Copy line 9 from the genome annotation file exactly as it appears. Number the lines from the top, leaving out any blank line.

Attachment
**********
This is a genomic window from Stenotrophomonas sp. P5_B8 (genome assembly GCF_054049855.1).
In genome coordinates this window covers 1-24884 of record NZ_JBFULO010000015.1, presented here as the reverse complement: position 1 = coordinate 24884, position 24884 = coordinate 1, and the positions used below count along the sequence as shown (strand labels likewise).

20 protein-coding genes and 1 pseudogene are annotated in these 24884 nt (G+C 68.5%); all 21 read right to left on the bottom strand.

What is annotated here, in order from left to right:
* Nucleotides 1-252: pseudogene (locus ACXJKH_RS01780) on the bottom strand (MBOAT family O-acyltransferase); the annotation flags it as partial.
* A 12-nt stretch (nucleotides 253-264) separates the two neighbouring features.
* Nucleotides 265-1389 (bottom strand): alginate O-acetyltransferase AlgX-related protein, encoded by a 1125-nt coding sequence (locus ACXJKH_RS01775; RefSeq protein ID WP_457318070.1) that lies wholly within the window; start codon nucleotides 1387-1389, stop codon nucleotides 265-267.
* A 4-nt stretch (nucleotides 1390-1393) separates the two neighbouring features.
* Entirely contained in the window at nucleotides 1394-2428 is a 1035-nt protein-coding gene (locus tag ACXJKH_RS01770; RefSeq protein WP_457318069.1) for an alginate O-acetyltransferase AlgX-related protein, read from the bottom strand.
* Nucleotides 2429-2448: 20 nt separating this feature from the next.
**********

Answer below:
* Entirely contained in the window at nucleotides 1394-2428 is a 1035-nt protein-coding gene (locus tag ACXJKH_RS01770; RefSeq protein WP_457318069.1) for an alginate O-acetyltransferase AlgX-related protein, read from the bottom strand.